“Laughing Stock” – Theatrikos

This review aired on KBAQ August 9, 2010


Flagstaff, AZ

Theater is a time-consuming passion. Most theatergoers haven’t a clue how much effort and skill go into a production. Flagstaff’s Theatrikos mounts a funny “Laughing Stock,” Charles Morey’s comedy that explores an errant and tacky New Hampshire summer stock theater, The Playhouse, which mounts lame productions in a 200-year-old converted barn. The play provides an amusing insider’s view of theater and just how awful summer stock can be.

The company performs a three-play summer season on a limited budget employing largely talentless actors and with an artistic director who ignores constant glitches and actor stupidity. The season includes a new adaptation of “Dracula” by the theater’s producer called “Dracul: Prince of the Undead,” Shakespeare’s “King Lear,” and the farce, “Charley’s Aunt.” “Lear” gets dropped when the theater’s major contributor objects causing a change to “Hamlet.”

The draggy first act takes too long to establish the premise and introduce the characters. We watch “Dracul’s” creation, we meet the quirky and foible-plagued actors, and learn that the “Charley’s Aunt” director, daughter of the benefactor’s best friend, has weird ideas on staging this straightforward piece. And this company has no business staging the Bard’s greatest tragedy.

The second act plays faster and is far funnier as snippets of the inept productions play out. The shenanigans, mayhem, mistakes, and backstage malarkey, add to the incompetent productions creating some riotous comedy scenes.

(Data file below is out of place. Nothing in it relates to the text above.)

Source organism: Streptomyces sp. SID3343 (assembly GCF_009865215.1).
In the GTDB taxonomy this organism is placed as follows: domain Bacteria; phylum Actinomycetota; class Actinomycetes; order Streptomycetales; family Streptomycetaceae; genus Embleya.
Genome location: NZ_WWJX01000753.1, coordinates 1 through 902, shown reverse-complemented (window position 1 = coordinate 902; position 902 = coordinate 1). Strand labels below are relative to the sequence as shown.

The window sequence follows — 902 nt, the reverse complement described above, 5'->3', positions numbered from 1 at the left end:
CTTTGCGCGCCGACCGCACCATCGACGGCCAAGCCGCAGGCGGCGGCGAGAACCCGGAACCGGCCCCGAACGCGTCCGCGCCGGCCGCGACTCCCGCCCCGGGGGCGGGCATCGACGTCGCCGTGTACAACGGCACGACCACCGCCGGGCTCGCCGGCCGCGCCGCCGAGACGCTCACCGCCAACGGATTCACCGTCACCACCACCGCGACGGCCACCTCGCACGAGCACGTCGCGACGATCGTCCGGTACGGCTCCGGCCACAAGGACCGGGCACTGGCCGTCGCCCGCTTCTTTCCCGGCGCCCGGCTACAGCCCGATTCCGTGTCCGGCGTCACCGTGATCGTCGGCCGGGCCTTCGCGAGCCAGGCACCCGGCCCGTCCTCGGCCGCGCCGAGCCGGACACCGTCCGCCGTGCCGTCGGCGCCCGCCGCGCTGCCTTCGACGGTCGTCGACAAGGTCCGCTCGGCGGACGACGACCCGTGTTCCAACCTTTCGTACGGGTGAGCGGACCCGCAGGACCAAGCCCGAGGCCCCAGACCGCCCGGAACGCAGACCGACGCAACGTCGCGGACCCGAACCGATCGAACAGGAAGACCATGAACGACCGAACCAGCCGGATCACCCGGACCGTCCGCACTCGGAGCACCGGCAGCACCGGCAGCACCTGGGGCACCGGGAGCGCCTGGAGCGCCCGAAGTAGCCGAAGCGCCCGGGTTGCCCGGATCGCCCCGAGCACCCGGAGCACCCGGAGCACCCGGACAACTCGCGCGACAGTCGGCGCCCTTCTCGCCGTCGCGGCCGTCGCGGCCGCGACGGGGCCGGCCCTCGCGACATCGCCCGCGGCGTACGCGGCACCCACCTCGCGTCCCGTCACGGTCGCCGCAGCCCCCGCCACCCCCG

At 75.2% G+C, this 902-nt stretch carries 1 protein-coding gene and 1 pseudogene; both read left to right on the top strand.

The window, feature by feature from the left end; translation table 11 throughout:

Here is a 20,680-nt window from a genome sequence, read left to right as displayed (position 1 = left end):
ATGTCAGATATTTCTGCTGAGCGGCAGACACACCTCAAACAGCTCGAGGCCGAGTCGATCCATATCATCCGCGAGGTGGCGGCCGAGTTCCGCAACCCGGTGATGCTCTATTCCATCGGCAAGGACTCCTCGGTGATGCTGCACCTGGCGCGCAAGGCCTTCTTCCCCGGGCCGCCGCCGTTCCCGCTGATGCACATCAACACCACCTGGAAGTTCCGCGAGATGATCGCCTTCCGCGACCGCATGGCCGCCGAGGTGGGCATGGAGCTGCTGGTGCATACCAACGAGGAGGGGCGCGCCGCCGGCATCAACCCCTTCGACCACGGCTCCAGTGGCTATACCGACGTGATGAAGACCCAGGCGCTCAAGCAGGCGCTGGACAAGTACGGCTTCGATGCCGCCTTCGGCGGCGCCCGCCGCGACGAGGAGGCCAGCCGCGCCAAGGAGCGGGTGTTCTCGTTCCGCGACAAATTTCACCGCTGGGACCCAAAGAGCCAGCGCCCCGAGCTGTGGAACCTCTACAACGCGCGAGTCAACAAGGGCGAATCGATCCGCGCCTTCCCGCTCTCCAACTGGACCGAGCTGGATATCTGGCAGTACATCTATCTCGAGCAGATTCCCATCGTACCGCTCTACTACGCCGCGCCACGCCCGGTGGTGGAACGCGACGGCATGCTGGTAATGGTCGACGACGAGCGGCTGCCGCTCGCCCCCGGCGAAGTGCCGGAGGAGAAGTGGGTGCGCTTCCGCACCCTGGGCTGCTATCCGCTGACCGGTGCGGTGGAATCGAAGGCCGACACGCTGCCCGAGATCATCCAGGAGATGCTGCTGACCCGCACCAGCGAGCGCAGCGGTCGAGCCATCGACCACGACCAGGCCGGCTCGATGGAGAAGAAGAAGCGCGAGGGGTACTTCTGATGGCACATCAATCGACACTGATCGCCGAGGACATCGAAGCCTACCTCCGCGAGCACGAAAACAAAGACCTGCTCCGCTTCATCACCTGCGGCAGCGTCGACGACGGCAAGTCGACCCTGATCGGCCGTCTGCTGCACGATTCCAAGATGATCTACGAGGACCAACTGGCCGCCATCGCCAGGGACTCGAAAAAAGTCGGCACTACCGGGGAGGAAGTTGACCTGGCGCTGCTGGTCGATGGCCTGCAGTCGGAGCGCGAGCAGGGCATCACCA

Staged by Stan Sutherland, the Theatrikos production needs crisper and sharper pacing so that the tedious first act plot creation doesn’t drag. Many early laughs fall flat because of awkward pauses and actors’ hesitancy to run with comedic bits. By the second act, the performers’ comic sense brightens, and, although the pace still needs improving, scenes from the plays are truly farcical and physical comedy improves noticeably creating constant laughter.

Of the 14-person cast, six performers rise best to the witty mischief. Nick Rabe handles Gordon, the artistic director, with a dash of comedic flourish. Scott Kennedy is perky as Jack, a young actor who debates a theatrical career. Josh Savrin’s Tyler is the most idiosyncratic but this character is the best actor and Savrin’s Dracula is hilarious as he lurks about. Emily Rufo is the stalwart backstage person who keeps this motley group on track, Rob Peters fusses as the officious administrator who doesn’t understand theater. Finally, Richard Rummel is a howl as a disgruntled actor.

If you’re in Flagstaff before “Laughing Stock” closes on August 29, you will have a pleasantly funny time at this production. For tickets, call the Theatrikos box office at 928-774-1662 or go online to www.theatrikos.com.

Grade:  B


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